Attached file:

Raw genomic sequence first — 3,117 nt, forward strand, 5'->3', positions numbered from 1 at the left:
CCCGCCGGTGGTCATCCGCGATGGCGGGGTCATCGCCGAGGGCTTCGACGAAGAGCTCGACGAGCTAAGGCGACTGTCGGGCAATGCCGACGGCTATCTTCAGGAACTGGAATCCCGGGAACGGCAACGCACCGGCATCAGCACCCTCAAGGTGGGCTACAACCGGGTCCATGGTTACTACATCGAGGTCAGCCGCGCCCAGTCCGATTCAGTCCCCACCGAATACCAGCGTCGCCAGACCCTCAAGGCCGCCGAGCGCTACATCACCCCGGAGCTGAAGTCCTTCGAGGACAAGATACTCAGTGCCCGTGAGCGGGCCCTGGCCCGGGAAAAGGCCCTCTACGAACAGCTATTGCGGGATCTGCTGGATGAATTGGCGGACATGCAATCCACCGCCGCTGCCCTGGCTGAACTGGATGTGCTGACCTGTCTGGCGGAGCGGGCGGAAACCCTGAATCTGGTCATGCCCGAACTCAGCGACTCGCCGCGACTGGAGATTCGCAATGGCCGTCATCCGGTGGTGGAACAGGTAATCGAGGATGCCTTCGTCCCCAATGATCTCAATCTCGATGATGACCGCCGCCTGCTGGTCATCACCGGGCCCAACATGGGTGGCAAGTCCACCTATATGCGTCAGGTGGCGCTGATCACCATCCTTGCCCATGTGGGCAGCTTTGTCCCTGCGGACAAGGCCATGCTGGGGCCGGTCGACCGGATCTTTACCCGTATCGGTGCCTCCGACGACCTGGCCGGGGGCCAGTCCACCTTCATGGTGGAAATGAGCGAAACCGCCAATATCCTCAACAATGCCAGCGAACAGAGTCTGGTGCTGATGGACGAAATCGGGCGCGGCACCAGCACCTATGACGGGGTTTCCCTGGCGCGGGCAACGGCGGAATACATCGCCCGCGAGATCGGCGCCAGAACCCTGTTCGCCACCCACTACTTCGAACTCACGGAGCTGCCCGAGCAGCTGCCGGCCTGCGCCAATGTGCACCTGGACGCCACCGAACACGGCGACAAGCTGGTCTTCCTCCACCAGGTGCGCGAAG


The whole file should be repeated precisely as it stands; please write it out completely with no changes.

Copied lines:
Raw genomic sequence first — 3,117 nt, forward strand, 5'->3', positions numbered from 1 at the left:
CCCGCCGGTGGTCATCCGCGATGGCGGGGTCATCGCCGAGGGCTTCGACGAAGAGCTCGACGAGCTAAGGCGACTGTCGGGCAATGCCGACGGCTATCTTCAGGAACTGGAATCCCGGGAACGGCAACGCACCGGCATCAGCACCCTCAAGGTGGGCTACAACCGGGTCCATGGTTACTACATCGAGGTCAGCCGCGCCCAGTCCGATTCAGTCCCCACCGAATACCAGCGTCGCCAGACCCTCAAGGCCGCCGAGCGCTACATCACCCCGGAGCTGAAGTCCTTCGAGGACAAGATACTCAGTGCCCGTGAGCGGGCCCTGGCCCGGGAAAAGGCCCTCTACGAACAGCTATTGCGGGATCTGCTGGATGAATTGGCGGACATGCAATCCACCGCCGCTGCCCTGGCTGAACTGGATGTGCTGACCTGTCTGGCGGAGCGGGCGGAAACCCTGAATCTGGTCATGCCCGAACTCAGCGACTCGCCGCGACTGGAGATTCGCAATGGCCGTCATCCGGTGGTGGAACAGGTAATCGAGGATGCCTTCGTCCCCAATGATCTCAATCTCGATGATGACCGCCGCCTGCTGGTCATCACCGGGCCCAACATGGGTGGCAAGTCCACCTATATGCGTCAGGTGGCGCTGATCACCATCCTTGCCCATGTGGGCAGCTTTGTCCCTGCGGACAAGGCCATGCTGGGGCCGGTCGACCGGATCTTTACCCGTATCGGTGCCTCCGACGACCTGGCCGGGGGCCAGTCCACCTTCATGGTGGAAATGAGCGAAACCGCCAATATCCTCAACAATGCCAGCGAACAGAGTCTGGTGCTGATGGACGAAATCGGGCGCGGCACCAGCACCTATGACGGGGTTTCCCTGGCGCGGGCAACGGCGGAATACATCGCCCGCGAGATCGGCGCCAGAACCCTGTTCGCCACCCACTACTTCGAACTCACGGAGCTGCCCGAGCAGCTGCCGGCCTGCGCCAATGTGCACCTGGACGCCACCGAACACGGCGACAAGCTGGTCTTCCTCCACCAGGTGCGCGAAG